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What is a Chartered Business Valuator?

As a business owner, you may have come across the term “chartered business valuator” (CBV) and wondered what it meant. A Chartered Business Valuator, or CBV, is a professional who provides valuation and consulting services to businesses. This valuation can be used for various purposes, such as buy-sell agreements, tax planning, estate planning, or divorce settlements. They can provide valuable insights into the financial health of a business and help owners make informed decisions about their company’s future. This article will discuss what a CBV is, what they do, and how they can help your business.

What Is Involved in a Business Valuation?

A business valuation is a procedure of determining a company’s economic value. This value can be used for many purposes, such as to help set a selling price or determine a company’s worth for tax or estate planning purposes. The valuation will consider factors such as the financial history of the company, its assets and liabilities, projected future earnings, and current market conditions. A CBV will use its expertise and knowledge to accurately evaluate your business.

The first step in any valuation is gathering information about the company’s value. This includes financial statements, tax returns, and other relevant documents. The CBV will also interview key personnel, such as the CEO or CFO, to better understand the business. Once all of the information has been gathered, the CBV will begin the analysis.

They will start by looking at the historical financial performance of the company. This will give them an idea of how the business has performed in the past and what future trends they can expect to see. They will also look at the current market conditions to see how they might impact the company’s value. After their analysis, they will provide a report with their findings and recommendations.

Understanding a Chartered Business Valuator (CBV) Report

Once the CBV has completed the analysis, he/she will provide a report with their findings and conclusion. What differentiates this report from non-CBV reports is that it strictly follows the Canadian Institute of Chartered Business Valuators (“CICBV”) practice standards. These standards set the appropriate levels of analysis and due diligence a chartered business valuator must follow when preparing a report.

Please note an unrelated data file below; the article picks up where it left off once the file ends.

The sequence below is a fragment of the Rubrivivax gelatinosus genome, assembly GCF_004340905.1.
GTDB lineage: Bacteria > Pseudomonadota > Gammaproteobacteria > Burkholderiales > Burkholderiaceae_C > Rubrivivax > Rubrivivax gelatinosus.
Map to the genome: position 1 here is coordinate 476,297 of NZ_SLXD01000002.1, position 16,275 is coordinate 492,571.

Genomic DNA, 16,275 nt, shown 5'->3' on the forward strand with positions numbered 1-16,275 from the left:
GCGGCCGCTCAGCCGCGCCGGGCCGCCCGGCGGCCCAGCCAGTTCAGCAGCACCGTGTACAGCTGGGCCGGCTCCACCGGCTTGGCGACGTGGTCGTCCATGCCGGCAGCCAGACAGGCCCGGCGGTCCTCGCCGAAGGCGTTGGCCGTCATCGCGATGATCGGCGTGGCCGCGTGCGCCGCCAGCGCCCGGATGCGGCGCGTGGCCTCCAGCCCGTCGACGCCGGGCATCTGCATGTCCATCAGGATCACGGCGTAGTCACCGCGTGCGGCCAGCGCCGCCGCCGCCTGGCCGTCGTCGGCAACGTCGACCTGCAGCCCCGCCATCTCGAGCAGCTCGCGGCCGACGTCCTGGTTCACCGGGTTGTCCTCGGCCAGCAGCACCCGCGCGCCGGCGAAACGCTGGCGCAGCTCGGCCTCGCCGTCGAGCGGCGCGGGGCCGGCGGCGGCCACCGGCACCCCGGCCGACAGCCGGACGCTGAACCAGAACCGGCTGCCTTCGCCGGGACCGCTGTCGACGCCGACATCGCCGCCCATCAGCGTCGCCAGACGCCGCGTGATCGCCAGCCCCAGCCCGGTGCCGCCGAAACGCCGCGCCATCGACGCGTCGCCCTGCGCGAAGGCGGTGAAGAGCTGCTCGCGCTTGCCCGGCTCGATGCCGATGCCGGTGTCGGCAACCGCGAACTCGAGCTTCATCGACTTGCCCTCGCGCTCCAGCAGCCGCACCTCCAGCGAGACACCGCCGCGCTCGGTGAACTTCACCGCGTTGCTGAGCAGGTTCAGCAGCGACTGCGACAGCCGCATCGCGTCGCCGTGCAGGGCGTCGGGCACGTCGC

The report will include an overview of the valuation process and the CBV’s opinion of value. It is important to note that a CBV’s opinion of value is just that – an opinion. The final decision on what to do with this information is up to the business owner.

A CBV report is used for many purposes, such as setting a selling price, negotiating a buy-out, or planning for taxes and estate purposes. If you are thinking about selling your business, it is highly recommended that you obtain a professional valuation from a chartered business valuator. This will ensure you get the most accurate information to make informed decisions about your business.

What Methodologies Do CBVs Employ?

CBVs use a variety of methodologies to value businesses, including the market approach, the income approach, and the asset-based approach. Let’s briefly explore each of these methods.

Income-based Approach

The income-based approach discounts future cash flows to present value. This method is often used to value privately held companies, as it does not require access to sales data. The discount rate used in this calculation reflects the riskiness of the cash flows being valued.

Asset-Based Approach

The asset-based approach values a business based on its net assets. This method is typically used for businesses with significant intangible assets, such as patents or trademarks. It can also be used for businesses with negative net worth.

Market-based Approach

The market-based approach uses comparable sales data to value a business. This data can be sourced from public records, such as sales of similar businesses in the same industry. This approach is most commonly used when valuing publicly traded companies.

What Services Do CBVs Provide?

CBVs are often hired to provide an objective, unbiased opinion on the value of a business or company. This can be incredibly important when two parties are negotiating a sale, merger, or acquisition or when shareholders are disputing the value of their holdings.

In addition, chartered business valuators may also be asked to appraise intangible assets such as patents, trademarks, and customer lists.

Let’s take a closer look at some of the services CBVs can provide.


A valuation estimates the worth of a business, asset, or liability. You might need a valuation for many reasons, such as selling your business, tax planning, or estate planning.

Litigation Support

Litigation support is when a CBV provides expert testimony and analysis in court. This could be for things like shareholder disputes or divorce proceedings.

Financial Advisory

Financial advisory is when a CBV provides advice on financial matters to its clients. This could include advice on raising capital, buying or selling a business, or succession planning.


Consulting is when a CBV provides advice and guidance to its clients on various business matters. This could include anything from market analysis to developing growth strategies.

Our Final Thoughts

We hope this article has given you a better understanding of what CBVs do and the services they provide. If you are considering buying or selling a business or are involved in a business dispute, it is important to seek out the services of a qualified CBV.

At Amano Financial Advisory Services Ltd., we’re ready to help you with all your business valuation needs. You can be confident that you are making sound decisions about your business. Contact us today to learn more!